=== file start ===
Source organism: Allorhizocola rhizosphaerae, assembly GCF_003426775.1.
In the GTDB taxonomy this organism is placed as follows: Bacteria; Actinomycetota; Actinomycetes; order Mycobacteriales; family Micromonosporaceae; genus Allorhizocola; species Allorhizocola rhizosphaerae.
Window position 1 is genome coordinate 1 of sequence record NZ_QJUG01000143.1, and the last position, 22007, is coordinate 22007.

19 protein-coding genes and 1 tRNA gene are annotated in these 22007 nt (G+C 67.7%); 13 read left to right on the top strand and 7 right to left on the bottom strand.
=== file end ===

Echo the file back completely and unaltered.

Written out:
Source organism: Allorhizocola rhizosphaerae, assembly GCF_003426775.1.
In the GTDB taxonomy this organism is placed as follows: Bacteria; Actinomycetota; Actinomycetes; order Mycobacteriales; family Micromonosporaceae; genus Allorhizocola; species Allorhizocola rhizosphaerae.
Window position 1 is genome coordinate 1 of sequence record NZ_QJUG01000143.1, and the last position, 22007, is coordinate 22007.

19 protein-coding genes and 1 tRNA gene are annotated in these 22007 nt (G+C 67.7%); 13 read left to right on the top strand and 7 right to left on the bottom strand.